Measuring Metric | The Coast Halifax

Measuring Metric

(Sorry for the late post -- I've been out of the office this week. TT) Metric finally made it to Halifax and let everyone know what the fuss was about.

The Toronto-based quartet hit the Halifax Forum Multi-Purpose Room around 10pm on September 15 after a rousing set from local band The Stance. Clad in matching snake-skin style shirt and shorts jumpsuit with Robin Hood-style boots, the sight of Emily Haines and company had the near capacity all-ages crowd screaming as the band kicked into a high energy version of Live it Out opener "Empty".

Haines quickly made apparent her frontperson prowess, accentuating her lyrics with bionic robot moves, head spins and pogo jumps. And that was just the first song. By the end of the night, both band and audience were sweaty, spent and ecstatic.

After "Empty" sufficiently juiced the crowd, Metric broke into the one-two punch of the great power-pop protest "Succexy," followed by the second Live it Out single, "Poster of a Girl," which has grown into a killer live track. The next several songs were all from Live it Out, including the slower "Ending/Start" and "Patriarch on a Vespa." The opening set ended just as it started with a spirited "Combat Baby," a song that remains one of Metric's best.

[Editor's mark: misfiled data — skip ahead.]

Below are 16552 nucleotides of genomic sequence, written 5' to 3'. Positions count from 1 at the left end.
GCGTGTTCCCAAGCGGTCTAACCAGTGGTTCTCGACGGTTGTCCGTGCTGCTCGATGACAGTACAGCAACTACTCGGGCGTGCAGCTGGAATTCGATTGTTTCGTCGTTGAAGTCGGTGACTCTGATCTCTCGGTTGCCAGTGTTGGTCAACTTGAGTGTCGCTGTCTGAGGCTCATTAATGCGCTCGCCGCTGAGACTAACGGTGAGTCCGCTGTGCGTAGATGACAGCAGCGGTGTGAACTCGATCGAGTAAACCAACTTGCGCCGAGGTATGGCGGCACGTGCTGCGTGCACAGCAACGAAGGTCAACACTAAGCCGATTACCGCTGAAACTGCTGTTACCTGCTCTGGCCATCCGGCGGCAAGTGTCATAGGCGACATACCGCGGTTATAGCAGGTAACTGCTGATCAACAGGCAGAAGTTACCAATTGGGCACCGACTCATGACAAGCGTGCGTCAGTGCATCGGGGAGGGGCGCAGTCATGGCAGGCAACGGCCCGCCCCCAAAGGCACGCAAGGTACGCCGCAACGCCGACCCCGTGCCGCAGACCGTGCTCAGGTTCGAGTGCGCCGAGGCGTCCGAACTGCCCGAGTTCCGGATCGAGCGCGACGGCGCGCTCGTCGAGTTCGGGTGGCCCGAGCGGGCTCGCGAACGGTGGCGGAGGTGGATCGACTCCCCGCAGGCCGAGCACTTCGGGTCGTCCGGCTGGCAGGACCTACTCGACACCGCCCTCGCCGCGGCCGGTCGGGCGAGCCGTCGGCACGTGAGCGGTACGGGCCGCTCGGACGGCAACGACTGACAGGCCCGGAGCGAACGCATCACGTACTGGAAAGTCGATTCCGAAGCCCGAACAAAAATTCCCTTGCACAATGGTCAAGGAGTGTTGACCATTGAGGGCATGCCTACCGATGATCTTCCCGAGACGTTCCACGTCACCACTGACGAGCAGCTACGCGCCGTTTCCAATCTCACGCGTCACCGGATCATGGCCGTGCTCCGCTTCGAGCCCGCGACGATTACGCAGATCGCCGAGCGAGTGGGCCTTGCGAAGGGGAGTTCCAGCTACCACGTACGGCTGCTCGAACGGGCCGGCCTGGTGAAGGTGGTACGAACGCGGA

After a quick encore break, the Halifax crowd got the recent NME Single of the Week and MMVA winning "Monster Hospital," followed by the unreleased, but well-received (and from the amount of kids singing, well-downloaded) "Soft Rock Star." The mandatory 10-minute breakdown of "Dead Disco" completed a night of revelry, with crowd surfers and claustrophobic kids dropping into the pit at a furious pace.

The set also included rarely played "A Maid Needs a Maid," a track from Haines' album Knives Don't Have Your Back -- released last week -- and the aforementioned favourite "Soft Rock Star" from their unreleased debut album Grow Up and Blow Away.

If there were any complaints on this evening, they would include a short setlist and too much separation between the musicians and spectators.

The first might have something to do with the early community noise curfew and the fact that Metric has spent the summer playing shorter festival sets, not as headliners as they were on this night. The fact that they can fill a venue with thousands of screaming (and mostly teenaged) fans, means they might have to consider tacking on more songs to the show, and especially more from the largely ignored breakthrough record Old World Underground, Where Are You Now?.

The second complaint is more an issue with the venue accommodating a band that requires more immediacy with its fans in order to kick the unbridled excitement up a notch. The gap between the stage and the barriers was much too wide and cut down on any chance of Haines interacting more with the adoring ticket payers. It's obvious from the packed house that Haines has a forum to speak her mind. With so many teenaged girls in the audience, there's room to impress upon malleable minds, especially with lyrics that skewer the current state of consumer-suburban culture. Someone hand the reins of power over to Haines quick. And if its ever-increasing prowess as songwriters and performers are any indication, it's only time before we consider Metric one of the best bands the world has to offer, not just Canada.

Johnston Farrow